As her organizational capacity grows, Iheoma has already started branching out beyond the east of Nigeria. In June 2005, she organized a national women’s conference at the National Center for Women’s Development where women from throughout Nigeria convened to design a women’s political manifesto for the country. She also has put in place mechanisms to develop replicable methodologies that can be adopted for the rest of West Africa. She has plans in the near future to disseminate her best practices to Liberia and Sierra Leone, and has already conducted a training session in Sierra Leone. She works in Sierra Leone with a community group to address issues of transparency and political accountability. Her ultimate aim is to make government more accountable, transparent, and equitable, through the increased presence and participation of women.
Iheoma’s interest in women’s issues arose from witnessing her mother’s repeated physical abuse by her father, and struggle to raise Iheoma and her siblings after divorce. Her mother’s ability to cope with the enormous responsibility of single motherhood was only made possible by the fact that she was educated as a legal secretary and had a hobby of making clothes for her friends and their children, a pastime which she turned into a profession after her divorce. From a very early age, Iheoma was thus hugely influenced by her mother’s ability to make difficult, healthy choices at a time when it was taboo to be divorced. This led Iheoma to her work in helping women learn to live productive, independent lives.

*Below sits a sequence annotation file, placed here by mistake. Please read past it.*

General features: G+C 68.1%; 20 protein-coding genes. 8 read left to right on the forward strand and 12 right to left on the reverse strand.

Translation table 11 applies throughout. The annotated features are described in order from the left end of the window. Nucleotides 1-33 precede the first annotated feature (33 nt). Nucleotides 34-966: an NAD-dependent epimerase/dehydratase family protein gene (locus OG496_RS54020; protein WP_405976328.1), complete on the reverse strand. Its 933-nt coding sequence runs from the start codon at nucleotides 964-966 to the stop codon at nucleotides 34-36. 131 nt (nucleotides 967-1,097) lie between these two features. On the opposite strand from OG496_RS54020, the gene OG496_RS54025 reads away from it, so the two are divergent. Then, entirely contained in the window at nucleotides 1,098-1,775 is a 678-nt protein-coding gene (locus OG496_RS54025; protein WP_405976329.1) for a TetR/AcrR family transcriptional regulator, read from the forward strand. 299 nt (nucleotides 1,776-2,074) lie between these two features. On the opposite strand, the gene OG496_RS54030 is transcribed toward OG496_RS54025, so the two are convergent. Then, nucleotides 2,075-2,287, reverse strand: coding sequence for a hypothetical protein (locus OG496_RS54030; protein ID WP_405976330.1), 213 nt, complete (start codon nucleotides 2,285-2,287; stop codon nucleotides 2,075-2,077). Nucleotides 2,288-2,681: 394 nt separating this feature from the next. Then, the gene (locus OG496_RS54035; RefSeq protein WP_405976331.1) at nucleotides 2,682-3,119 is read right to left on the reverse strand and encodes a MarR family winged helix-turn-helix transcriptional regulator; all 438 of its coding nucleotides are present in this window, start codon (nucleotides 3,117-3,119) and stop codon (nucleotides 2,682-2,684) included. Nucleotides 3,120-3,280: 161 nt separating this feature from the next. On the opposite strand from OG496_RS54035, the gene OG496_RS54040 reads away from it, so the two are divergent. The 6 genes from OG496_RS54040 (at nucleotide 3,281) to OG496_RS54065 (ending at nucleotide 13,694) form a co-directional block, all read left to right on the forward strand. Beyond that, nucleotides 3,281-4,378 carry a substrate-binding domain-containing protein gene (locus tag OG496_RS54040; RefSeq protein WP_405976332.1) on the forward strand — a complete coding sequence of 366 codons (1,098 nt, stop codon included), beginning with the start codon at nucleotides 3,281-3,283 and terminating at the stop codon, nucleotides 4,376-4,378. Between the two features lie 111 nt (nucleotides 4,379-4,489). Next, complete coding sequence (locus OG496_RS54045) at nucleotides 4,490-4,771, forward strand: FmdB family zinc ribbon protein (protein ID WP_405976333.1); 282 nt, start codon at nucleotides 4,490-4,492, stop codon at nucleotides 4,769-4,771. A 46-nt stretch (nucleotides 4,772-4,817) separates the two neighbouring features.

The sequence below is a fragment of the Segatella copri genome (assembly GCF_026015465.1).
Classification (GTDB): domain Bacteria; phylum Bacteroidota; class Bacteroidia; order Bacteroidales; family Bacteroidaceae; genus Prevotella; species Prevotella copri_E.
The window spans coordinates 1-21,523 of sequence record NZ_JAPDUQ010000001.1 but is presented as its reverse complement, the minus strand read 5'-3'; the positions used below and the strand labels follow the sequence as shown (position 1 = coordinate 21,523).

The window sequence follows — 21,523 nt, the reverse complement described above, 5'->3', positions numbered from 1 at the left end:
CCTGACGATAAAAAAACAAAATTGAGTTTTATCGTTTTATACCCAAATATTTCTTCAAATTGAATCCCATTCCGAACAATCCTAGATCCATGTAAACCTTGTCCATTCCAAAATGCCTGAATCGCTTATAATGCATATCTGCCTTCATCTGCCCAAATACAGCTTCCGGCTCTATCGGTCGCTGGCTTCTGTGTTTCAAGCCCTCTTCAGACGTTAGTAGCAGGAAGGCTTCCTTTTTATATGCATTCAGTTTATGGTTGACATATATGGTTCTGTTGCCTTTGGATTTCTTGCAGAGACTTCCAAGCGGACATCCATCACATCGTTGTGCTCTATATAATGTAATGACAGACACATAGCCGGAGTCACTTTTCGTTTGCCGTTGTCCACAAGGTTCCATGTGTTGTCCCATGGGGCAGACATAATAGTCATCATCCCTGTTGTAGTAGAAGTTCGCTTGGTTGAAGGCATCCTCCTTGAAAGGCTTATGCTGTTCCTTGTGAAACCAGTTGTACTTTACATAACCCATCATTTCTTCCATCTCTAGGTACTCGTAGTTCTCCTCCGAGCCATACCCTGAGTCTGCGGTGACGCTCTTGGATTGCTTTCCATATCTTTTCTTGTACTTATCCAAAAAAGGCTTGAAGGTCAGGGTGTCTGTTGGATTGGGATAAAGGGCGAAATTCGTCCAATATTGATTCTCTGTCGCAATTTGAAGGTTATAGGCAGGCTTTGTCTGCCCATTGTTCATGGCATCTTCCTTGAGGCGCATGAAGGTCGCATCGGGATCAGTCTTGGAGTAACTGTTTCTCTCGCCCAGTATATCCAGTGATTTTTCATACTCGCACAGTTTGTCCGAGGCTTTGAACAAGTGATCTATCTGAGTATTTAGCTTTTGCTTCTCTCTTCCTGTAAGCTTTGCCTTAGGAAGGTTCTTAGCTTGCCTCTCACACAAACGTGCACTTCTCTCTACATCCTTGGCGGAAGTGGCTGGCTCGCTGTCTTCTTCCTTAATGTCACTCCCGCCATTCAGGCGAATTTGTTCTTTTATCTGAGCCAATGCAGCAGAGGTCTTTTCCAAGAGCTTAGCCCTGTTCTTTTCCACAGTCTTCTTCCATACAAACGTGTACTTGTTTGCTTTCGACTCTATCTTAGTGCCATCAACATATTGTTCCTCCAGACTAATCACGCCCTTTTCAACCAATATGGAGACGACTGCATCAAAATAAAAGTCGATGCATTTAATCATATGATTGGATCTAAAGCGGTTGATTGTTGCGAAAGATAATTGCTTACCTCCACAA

To pursue this vision, Iheoma obtained a bachelors degree with honors focused on African women from North East London Polytechnic, after which she earned a masters degree with distinction in communications/policy studies in June 1990. From 1990 to date, Iheoma has worked with various international and local agencies in promoting women’s issues and rights. Her dedication to fighting for the inclusion of women in Nigeria’s governance structures stems from her research on a book she was writing that profiled 24 successful female politicians across the Commonwealth countries. She was curious as to how and why these women became successful politicians and wanted to ensure the ingredients critical to their success were cultivated in Nigeria and throughout Africa. The elements she distilled from this study and her own experience were the building blocks of her idea implemented through the WIG networks.